Sickle Cell Disease
End-Organ Damage Assessment in Sickle Cell Disease
Individuals with sickle cell disease (SCD) are at risk for heart, kidney, lung, and cerebrovascular diseases, and their life expectancy is shorter than that of non-SCD–matched patients. The prevention of end-organ damage, along with aggressive screening and early detection, are critical.
Professor of Pediatrics and Medicine
“It is important to be aggressive when monitoring heart, lung, kidney, and brain function in children and adults with SCD to be better able to make the best use of those treatments that are available to us. Thus, we carefully monitor patients per evidence-based guidelines.”
My philosophy regarding screening and monitoring for end-organ damage is probably more aggressive when compared with some of the approaches outlined in the American Society of Hematology (ASH) 2019 guidelines on cardiopulmonary and kidney diseases in SCD. In the context of detecting pulmonary hypertension, the ASH 2019 guidelines recommend against routine screening with echocardiography in asymptomatic children and adults with SCD. However, cardiopulmonary disease is the main cause of death in adults with SCD. Even if there are no interventions shown in phase 3 clinical trials to improve these factors in patients with SCD, there is value in knowing that a marker of early mortality is present. A 30-year-old patient may want to know how they are doing, and so, cardiac assessment is valuable in this sense. Elevated tricuspid regurgitant jet velocity measurement is among the biomarkers that are most predictive of early death in adults with SCD; brain natriuretic peptide, N-terminal pro-B-type natriuretic peptide levels, and the 6-minute walk test are other valuable assessments.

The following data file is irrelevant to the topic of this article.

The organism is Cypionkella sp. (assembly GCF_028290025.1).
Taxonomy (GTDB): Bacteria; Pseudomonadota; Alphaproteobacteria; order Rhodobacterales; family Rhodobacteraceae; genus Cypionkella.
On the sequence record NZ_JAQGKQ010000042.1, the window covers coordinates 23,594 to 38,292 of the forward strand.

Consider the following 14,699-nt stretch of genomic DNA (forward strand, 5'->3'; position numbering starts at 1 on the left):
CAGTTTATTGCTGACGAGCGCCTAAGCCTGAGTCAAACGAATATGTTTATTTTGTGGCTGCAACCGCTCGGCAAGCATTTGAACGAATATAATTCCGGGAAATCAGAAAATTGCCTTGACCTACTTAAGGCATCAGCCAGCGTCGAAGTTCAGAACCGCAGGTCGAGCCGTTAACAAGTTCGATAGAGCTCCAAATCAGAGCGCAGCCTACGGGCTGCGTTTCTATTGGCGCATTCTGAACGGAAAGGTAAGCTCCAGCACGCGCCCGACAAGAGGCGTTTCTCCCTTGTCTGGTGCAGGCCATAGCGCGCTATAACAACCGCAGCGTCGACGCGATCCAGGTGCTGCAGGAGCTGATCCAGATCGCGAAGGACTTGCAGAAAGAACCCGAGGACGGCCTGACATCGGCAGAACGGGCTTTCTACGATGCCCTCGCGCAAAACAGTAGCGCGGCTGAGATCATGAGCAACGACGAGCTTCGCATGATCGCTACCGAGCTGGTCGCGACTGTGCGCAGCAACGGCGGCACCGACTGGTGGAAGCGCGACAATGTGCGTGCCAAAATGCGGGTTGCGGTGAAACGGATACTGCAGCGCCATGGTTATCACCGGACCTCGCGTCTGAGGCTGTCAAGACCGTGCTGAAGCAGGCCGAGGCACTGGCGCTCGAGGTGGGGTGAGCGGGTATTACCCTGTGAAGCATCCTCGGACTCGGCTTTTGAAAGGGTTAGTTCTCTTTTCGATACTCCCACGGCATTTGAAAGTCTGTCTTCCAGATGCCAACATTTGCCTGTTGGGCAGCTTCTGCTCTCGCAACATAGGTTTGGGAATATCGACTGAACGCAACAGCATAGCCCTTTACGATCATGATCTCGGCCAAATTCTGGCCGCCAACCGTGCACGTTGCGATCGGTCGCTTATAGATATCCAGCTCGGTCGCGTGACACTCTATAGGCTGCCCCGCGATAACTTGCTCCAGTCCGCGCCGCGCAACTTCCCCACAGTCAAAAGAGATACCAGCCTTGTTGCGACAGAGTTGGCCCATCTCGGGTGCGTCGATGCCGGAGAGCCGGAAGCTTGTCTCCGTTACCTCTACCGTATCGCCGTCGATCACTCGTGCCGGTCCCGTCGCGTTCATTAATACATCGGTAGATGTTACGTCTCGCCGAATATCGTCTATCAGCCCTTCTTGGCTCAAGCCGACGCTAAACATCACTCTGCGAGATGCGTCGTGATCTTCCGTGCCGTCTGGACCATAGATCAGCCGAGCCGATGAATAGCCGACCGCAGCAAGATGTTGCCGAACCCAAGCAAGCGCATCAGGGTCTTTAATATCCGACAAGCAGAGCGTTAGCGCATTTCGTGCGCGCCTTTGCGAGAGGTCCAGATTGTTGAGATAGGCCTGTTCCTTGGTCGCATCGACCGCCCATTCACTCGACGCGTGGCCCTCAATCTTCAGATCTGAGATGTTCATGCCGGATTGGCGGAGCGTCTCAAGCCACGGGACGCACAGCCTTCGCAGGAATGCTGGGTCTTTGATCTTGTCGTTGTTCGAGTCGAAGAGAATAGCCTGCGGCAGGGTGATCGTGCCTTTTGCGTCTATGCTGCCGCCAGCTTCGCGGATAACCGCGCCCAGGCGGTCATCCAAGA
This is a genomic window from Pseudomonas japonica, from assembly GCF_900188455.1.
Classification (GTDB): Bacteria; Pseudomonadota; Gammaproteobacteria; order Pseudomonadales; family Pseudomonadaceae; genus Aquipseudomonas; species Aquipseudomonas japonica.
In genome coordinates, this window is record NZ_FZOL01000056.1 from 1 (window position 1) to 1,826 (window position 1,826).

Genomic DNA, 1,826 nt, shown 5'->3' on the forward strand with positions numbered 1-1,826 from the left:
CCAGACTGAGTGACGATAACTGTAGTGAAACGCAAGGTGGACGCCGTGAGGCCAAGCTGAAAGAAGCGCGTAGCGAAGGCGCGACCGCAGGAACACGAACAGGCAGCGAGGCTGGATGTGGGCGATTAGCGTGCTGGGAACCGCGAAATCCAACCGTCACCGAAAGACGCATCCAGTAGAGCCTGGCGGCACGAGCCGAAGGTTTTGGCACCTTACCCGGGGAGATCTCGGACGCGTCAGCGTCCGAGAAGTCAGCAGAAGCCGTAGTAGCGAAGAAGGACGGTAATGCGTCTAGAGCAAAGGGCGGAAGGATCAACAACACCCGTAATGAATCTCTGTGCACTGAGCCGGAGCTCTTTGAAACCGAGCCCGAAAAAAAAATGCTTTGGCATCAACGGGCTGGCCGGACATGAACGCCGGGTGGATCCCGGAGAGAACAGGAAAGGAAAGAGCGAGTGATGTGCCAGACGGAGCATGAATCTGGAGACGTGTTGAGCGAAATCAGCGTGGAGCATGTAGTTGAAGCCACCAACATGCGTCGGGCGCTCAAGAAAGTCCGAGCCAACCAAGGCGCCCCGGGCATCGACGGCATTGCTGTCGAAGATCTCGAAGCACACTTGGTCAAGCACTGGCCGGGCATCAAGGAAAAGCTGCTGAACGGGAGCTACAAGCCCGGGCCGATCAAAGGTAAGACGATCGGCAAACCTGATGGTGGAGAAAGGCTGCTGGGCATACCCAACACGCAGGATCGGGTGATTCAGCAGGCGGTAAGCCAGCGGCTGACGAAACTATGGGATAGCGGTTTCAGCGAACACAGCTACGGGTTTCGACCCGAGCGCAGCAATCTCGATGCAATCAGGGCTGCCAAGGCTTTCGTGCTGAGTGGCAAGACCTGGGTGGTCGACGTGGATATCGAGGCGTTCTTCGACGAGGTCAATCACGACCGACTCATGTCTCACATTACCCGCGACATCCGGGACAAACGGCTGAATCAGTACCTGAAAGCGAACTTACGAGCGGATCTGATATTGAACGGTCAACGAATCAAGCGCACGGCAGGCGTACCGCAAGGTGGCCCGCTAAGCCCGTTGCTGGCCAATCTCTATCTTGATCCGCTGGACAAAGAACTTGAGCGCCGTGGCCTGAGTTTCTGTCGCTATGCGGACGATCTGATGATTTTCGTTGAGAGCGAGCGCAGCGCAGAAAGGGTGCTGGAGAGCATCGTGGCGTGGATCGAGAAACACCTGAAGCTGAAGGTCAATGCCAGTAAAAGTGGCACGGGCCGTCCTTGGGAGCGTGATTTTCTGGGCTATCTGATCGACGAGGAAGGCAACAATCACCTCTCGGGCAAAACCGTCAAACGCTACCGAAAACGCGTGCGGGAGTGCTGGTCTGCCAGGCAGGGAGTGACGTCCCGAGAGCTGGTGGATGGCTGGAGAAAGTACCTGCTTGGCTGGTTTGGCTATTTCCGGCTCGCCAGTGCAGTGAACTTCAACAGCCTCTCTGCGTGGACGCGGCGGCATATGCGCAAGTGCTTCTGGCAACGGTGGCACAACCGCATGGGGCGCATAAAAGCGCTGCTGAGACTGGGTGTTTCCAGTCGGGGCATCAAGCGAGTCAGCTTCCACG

Similarly, with respect to lung function, the ASH 2019 guidelines suggest that pulmonary function tests should not be done routinely in asymptomatic individuals with SCD. However, lower predicted percentages of forced expiratory volume in 1 second (FEV1) has been associated with earlier mortality in young adults with SCD. Further, although there is currently no therapy to attenuate FEV1 volume loss in SCD, pulmonary function testing is an important biomarker for the adult SCD population because it allows for early intervention to address other respiratory risk factors, such as smoking, that can decrease pulmonary function.
Monitoring renal and cerebrovascular status is also critical. Children with SCD can have glomerular hyperfiltration at as early as ages 2 to 3 years. As they get older, albuminuria develops, so screening for increased albuminuria and creatinine ratio is advisable as soon as a child can reliably void in a cup. The ongoing use of hydroxyurea and a referral to a nephrologist may be warranted. For the brain, the standard of care in all high-income countries is annual transcranial Doppler measurement in children with hemoglobin SS and hemoglobin Sβ0, starting at 2 years of age through 16 years of age, with monthly blood transfusions for at least 1 year. After 1 year, children with no evidence of cerebral vasculopathy based on magnetic resonance angiography (MRA) or silent cerebral infarcts can be offered maximum-tolerated hydroxyurea therapy instead of monthly blood transfusions. If the child does have MRA-defined vasculopathy or silent cerebral infarcts, a transition to hydroxyurea is not recommended.
Unfortunately, despite all of our best treatments, the median life expectancy of patients with SCD is 48 years of age in the modern era. In the adult SCD population, the clustering of end-organ disease is common and multiple organ impairment predicts mortality. Based on the shortened life span of adults with SCD, we carefully monitor heart, lung, kidney, and brain function in children and adults with SCD as per evidence-based guidelines.
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